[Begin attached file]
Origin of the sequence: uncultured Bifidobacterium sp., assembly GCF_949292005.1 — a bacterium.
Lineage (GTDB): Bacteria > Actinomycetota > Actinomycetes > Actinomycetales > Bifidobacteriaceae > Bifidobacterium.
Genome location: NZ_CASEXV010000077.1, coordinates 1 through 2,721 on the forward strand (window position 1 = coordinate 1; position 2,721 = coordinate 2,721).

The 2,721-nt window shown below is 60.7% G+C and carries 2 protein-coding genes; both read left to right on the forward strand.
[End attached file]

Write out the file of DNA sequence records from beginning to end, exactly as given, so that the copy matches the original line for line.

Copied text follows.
Origin of the sequence: uncultured Bifidobacterium sp., assembly GCF_949292005.1 — a bacterium.
Lineage (GTDB): Bacteria > Actinomycetota > Actinomycetes > Actinomycetales > Bifidobacteriaceae > Bifidobacterium.
Genome location: NZ_CASEXV010000077.1, coordinates 1 through 2,721 on the forward strand (window position 1 = coordinate 1; position 2,721 = coordinate 2,721).

The 2,721-nt window shown below is 60.7% G+C and carries 2 protein-coding genes; both read left to right on the forward strand.